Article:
In Pioneer’s ongoing series of blogs, on curricular resources for parents, families, and teachers during COVID-19, this one focuses on: Introducing K-12 schoolchildren to the great, contentious presidential elections in U.S. history.

Pioneer Institute Statement on Governor Baker’s New COVID Restrictions

Read Pioneer Institute's public statement about Gov. Charlie Baker's new executive orders related to the state’s reopening plan that will go into effect on Nov. 6, issued in response to a significant uptick in COVID infections in Massachusetts,

Voting for Health: Party Opinions, Election Results & the Healthcare Policy Implications of Election 2020

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Join Host Joe Selvaggi as he discusses with Harvard Professor Bob Blendon his New England Journal of Medicine Special Report, "Implications of the 2020 Election for U.S. Health Policy," which covers broad differences in both party’s view of the role of government in health care and what the election results will mean for Americans.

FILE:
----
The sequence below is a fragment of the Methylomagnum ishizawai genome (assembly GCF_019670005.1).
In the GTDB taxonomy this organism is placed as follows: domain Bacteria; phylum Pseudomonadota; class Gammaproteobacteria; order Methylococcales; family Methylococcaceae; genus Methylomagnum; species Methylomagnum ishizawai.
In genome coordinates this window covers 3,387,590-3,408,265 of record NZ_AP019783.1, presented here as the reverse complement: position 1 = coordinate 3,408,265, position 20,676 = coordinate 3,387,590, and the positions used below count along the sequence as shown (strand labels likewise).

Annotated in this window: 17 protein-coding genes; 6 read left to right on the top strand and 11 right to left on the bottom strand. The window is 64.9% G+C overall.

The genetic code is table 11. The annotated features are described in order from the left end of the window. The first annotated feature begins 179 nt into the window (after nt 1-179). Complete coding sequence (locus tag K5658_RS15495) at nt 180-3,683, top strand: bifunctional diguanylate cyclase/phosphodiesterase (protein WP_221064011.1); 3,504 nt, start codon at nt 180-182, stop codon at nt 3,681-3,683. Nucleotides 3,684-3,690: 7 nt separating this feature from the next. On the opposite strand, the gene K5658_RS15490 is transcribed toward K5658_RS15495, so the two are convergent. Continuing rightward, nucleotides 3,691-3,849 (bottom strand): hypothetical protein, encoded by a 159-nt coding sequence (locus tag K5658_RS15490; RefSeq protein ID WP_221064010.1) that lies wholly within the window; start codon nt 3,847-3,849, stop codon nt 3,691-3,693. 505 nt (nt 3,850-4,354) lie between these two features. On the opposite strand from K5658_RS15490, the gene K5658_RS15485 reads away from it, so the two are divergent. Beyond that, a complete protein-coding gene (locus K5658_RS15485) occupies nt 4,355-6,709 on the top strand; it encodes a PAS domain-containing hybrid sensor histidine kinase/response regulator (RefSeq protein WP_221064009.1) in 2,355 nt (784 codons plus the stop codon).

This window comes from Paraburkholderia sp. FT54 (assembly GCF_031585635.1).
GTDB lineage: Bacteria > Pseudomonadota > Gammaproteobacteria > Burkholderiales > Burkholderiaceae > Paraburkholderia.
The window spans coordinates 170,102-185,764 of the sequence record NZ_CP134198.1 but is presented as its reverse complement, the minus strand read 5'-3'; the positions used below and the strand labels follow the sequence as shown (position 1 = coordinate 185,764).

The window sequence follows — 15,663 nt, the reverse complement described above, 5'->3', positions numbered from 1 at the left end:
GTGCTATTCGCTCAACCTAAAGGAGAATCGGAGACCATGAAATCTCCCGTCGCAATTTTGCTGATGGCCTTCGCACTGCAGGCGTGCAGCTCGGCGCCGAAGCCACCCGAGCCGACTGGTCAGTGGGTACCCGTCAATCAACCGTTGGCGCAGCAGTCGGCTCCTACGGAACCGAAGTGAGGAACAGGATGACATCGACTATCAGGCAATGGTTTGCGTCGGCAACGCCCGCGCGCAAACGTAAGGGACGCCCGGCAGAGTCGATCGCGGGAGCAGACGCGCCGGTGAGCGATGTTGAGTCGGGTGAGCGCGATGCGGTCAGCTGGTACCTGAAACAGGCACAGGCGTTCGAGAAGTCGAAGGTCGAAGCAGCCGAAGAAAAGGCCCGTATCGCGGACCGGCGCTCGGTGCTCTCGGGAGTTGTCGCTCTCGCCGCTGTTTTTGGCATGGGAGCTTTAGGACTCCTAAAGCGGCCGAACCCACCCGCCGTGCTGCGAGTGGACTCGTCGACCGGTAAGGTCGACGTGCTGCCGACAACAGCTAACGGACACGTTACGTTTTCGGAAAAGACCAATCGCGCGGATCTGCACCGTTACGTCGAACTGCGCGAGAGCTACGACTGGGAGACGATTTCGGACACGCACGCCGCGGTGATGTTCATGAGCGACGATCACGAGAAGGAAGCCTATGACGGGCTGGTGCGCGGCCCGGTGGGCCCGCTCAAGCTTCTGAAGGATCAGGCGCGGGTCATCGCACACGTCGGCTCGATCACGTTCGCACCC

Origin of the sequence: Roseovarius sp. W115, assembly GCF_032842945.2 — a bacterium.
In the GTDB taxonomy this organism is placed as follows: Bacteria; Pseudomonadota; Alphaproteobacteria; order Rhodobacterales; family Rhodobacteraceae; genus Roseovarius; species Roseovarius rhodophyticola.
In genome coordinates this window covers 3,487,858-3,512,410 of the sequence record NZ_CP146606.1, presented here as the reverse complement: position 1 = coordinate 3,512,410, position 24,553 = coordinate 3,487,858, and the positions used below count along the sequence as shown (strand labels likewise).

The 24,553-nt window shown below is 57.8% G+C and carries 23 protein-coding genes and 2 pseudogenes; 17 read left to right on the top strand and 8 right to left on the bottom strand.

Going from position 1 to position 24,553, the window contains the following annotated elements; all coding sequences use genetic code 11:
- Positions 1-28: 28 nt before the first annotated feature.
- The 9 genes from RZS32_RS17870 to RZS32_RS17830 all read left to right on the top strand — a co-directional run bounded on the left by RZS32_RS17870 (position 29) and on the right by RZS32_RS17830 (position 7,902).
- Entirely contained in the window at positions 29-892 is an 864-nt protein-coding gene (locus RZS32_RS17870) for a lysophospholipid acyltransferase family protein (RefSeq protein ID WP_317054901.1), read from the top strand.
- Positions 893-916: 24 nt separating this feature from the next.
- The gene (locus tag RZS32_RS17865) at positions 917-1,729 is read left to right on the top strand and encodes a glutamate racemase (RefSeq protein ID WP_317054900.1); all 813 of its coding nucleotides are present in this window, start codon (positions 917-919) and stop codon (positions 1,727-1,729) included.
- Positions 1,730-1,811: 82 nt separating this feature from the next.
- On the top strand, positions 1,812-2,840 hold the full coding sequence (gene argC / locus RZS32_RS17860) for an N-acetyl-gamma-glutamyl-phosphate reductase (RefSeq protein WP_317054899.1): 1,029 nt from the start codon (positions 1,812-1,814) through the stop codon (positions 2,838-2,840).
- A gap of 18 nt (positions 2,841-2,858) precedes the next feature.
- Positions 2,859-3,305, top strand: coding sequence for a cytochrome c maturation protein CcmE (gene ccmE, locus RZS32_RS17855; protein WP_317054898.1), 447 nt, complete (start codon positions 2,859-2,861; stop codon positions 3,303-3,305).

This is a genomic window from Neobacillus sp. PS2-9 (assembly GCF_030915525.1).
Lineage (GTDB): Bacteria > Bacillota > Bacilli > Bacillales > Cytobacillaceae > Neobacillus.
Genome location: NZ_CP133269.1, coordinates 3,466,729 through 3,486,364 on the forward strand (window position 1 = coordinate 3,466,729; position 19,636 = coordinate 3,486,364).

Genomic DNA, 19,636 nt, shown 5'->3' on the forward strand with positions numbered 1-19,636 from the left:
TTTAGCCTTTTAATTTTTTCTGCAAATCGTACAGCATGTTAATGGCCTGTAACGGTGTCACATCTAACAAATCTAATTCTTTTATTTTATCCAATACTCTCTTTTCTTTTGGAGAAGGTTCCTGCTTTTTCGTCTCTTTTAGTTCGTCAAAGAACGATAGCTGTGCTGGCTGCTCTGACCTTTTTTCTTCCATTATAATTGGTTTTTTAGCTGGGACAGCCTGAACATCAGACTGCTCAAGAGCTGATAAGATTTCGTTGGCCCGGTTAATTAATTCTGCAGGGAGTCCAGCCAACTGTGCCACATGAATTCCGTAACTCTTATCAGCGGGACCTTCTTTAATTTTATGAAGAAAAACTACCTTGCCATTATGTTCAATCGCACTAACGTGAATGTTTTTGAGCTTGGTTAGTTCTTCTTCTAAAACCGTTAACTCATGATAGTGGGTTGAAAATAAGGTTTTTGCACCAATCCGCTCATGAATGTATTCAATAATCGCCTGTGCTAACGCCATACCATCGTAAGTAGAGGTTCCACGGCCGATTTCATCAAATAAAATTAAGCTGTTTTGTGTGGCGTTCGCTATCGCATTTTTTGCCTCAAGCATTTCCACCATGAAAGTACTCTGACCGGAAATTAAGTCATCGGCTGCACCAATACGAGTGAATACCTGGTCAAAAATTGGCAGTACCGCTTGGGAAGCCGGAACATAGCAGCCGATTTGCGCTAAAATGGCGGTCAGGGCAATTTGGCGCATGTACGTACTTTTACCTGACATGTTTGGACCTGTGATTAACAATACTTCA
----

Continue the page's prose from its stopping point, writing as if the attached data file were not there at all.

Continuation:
Hockey Sidelined Again

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After months on the sidelines, youth hockey players across the state eagerly laced up their skates in August. Under current youth and amateur sports guidelines, locker rooms operate at 50 percent capacity, only one spectator should attend per player, and players wear masks on the bench. Unlike in MIAA high school sports, players do not wear facemasks while they play, except during faceoffs. 

“Double, Double Toil and Trouble” - 15 Halloween Resources for K-12 Students

In Pioneer’s ongoing series of blogs here, on curricular resources for parents, families, and teachers during COVID-19, this one focuses on: Introducing K-12 students to the history behind Halloween.

Staving Off Disaster: Lessons from Covid Applied to the Epic Battle Against Drug Resistant Microbes